The Tortoise and the Hare

I think that anyone who has the authority to order “thickened liquids” for a patient should be required to restrict their fluid intake to these gelatinous substances themselves first, for a week.  If you are not familiar with thickened liquids, they are a commercially available beverage preparation with the consistency of honey.  They are mainly ordered as part of a dysphagia diet for someone who has difficulty swallowing and there is concern that the individual will choke while eating or drinking.  Thickened liquids are disgusting and I can’t blame my father one bit for not wanted to “drink” them, especially since he is perfectly capable of ingesting normal liquids.

At some point during Dad’s initial hospitalization, some individual in their infinite clinical wisdom, deemed him appropriate for a dysphagia diet.  Now although I saw no signs of any swallowing difficulties, as I watched him wolf-down a full turkey dinner with all the accompanying beverages (e.g. milk and ginger ale) during his 2nd night in the neurology observation unit, perhaps the effects of his head injury at the time caused some trouble with his eating habits days later? (I’m stretching a bit here, but just go with me…)  In any event, thanks to that person Dad has now been forever branded with having a dysphagia diet and we struggle with getting him back on a regular diet every time he goes through any transition of care.

Dad’s been back at rehab for a week now and unbeknownst to me has been ordered a dysphagia diet.  I kick myself for not checking on this yet again.  As a result, he has been barely drinking any fluids.  When I arrive for my daily visit, it is immediately visible how parched he is and his first words to me are in request of either water or juice.  I can see that he is miserably uncomfortable and agitated.  It is also obvious that his dry state is impeding his recovery progress, as he is unwilling to work with any of the physical therapy staff – who by the way, try to pass off thickened liquids as juice when he asks.  Admittedly he is old and he has dementia, but he is not stupid and this makes him more angry.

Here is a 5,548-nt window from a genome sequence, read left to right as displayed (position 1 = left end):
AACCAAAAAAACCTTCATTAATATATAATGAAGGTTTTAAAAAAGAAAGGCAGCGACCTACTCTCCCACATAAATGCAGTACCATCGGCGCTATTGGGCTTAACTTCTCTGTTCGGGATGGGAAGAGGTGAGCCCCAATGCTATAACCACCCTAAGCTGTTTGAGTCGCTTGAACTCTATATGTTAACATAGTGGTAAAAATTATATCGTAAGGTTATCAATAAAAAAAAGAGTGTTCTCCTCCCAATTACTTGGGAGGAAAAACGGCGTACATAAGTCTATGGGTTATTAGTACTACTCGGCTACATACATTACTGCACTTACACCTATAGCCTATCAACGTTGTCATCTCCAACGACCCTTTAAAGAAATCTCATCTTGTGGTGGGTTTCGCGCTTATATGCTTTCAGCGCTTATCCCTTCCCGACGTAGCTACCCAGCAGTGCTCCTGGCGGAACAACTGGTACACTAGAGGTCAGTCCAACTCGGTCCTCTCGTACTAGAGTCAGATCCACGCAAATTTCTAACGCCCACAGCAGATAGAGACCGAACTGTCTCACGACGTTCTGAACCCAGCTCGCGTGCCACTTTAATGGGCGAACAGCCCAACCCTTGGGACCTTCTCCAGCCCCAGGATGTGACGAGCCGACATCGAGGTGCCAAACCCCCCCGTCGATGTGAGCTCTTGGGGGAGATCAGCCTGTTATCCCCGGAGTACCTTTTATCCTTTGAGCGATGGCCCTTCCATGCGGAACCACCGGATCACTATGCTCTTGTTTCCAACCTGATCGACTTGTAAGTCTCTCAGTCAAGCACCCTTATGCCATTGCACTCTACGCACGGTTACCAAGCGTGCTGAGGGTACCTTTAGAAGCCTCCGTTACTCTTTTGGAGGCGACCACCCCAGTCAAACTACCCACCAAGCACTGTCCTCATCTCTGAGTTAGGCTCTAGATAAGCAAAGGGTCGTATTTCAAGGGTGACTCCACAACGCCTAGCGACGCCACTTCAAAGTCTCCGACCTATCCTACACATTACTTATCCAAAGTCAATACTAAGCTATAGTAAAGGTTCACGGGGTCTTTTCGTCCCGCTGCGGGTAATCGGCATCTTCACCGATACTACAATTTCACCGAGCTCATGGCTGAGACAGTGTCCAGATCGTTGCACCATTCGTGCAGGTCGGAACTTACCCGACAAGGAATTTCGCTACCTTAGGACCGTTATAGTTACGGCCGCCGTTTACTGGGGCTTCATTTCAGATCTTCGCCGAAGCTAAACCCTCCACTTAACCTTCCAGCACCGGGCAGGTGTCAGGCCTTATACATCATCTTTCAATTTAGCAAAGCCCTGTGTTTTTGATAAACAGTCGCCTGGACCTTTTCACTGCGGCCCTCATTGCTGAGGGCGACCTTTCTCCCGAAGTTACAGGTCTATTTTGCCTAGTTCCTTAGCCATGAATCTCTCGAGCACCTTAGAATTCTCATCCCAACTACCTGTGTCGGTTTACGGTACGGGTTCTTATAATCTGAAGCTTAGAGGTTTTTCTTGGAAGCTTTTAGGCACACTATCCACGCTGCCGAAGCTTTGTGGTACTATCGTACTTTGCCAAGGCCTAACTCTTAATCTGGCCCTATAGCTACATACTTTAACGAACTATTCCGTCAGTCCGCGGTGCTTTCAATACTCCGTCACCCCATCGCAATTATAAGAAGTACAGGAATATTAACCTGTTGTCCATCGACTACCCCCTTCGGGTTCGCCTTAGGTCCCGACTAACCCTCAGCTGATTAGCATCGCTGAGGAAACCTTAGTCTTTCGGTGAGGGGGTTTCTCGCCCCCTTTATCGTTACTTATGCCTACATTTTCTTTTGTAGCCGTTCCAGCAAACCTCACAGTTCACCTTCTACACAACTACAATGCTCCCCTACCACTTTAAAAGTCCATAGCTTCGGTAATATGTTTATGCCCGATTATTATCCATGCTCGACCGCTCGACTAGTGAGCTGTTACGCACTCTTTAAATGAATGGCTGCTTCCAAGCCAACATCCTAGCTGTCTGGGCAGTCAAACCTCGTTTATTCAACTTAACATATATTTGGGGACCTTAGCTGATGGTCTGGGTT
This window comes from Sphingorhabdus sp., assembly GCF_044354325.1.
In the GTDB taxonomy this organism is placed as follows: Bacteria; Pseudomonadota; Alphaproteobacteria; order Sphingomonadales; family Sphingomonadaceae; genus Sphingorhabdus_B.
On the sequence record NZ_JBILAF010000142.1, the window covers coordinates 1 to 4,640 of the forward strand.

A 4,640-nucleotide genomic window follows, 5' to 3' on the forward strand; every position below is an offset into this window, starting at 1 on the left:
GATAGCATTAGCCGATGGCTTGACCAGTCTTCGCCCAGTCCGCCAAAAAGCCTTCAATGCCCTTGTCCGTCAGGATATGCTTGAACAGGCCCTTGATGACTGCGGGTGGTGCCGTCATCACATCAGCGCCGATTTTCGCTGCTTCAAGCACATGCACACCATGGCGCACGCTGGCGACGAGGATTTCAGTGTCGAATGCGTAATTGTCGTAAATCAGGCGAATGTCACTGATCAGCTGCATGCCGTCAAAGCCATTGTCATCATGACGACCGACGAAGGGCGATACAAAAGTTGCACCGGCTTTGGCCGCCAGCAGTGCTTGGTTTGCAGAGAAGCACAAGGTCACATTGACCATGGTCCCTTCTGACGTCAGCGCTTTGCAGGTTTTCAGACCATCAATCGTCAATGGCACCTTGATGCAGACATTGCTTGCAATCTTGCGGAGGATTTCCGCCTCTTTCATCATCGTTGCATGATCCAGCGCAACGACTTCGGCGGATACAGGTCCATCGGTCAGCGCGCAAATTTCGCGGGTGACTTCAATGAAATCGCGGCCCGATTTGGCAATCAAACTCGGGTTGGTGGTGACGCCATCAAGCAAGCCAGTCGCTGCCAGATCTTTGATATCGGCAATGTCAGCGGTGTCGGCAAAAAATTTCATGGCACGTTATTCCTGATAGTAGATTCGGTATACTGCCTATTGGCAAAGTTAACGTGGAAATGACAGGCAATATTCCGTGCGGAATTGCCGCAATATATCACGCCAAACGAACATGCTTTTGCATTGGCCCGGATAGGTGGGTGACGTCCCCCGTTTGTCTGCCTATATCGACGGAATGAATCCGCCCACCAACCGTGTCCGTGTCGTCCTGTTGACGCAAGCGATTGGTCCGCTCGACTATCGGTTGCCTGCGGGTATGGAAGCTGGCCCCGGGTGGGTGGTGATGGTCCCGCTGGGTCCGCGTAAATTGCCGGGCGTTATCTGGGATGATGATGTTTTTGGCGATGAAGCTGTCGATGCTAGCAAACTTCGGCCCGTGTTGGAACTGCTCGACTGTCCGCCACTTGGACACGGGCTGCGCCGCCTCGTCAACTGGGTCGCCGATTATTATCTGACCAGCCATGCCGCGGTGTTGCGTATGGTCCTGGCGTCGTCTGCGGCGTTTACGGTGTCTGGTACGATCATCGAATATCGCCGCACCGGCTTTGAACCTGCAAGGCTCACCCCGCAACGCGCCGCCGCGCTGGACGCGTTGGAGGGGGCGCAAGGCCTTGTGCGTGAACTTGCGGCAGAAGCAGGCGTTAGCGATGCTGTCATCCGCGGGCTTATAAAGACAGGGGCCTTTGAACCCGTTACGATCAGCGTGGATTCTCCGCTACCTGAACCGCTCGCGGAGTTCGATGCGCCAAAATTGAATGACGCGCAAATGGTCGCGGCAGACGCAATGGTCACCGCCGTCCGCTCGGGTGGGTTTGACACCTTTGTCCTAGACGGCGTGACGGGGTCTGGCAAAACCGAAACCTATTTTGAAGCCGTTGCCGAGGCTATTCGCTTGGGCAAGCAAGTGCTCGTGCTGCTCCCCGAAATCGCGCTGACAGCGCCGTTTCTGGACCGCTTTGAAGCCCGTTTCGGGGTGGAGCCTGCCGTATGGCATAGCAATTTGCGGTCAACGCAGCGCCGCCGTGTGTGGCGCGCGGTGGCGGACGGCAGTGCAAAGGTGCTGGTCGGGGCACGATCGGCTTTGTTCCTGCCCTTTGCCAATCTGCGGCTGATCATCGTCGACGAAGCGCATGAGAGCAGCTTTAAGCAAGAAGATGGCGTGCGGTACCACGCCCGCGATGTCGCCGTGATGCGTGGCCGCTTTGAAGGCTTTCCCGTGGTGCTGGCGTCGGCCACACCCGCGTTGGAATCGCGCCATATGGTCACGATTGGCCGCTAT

Getting the diet changed is a big deal.  As you can imagine, there are serious liability issues that these facilities face and they must follow the first principle of healthcare; “First, do no harm” – I get that.  But beyond that there is a point where the balance between risk vs. benefit tips and quality of life must take precedence.  What is the point of these efforts, if they make someone feel so miserable that they give up wanting to live anymore?  As I continue my efforts to work with the management team to resolve this I am careful to respect their boundaries, but must also keep in mind the bigger picture.  If Dad continues to dehydrate, he will be at risk for other, more serious, life-threatening complications.  They allow me to feed him whatever he wants while I visit.  So in addition to his strawberry milk shakes, I am now packing another one of Dad’s favorites, pineapple juice.  While I was visiting yesterday he drank 2 glasses of apple juice, a glass of pineapple juice, 2/3 of a strawberry milk shake and a large Styrofoam cup of water – all without any signs of trouble swallowing.  As long as I am able to do this for him, I am willing to work through the lengthy process it will take to get his diet order changed.  This one’s a marathon, not a sprint.  Slow and steady wins the race. 


One comment

  1. I agree 100%. My husband passed away in nov.of 2013 in a NH.Several times he was prescribed thickened liquids which he refused. He was in the last stages of Lewy Body Dementia. While I was at the NH I would watch him carefully and eventually got him on regular liquids. But it was a struggle with the staff. The balance between quality of life and risk is difficult. Keep fighting for him.

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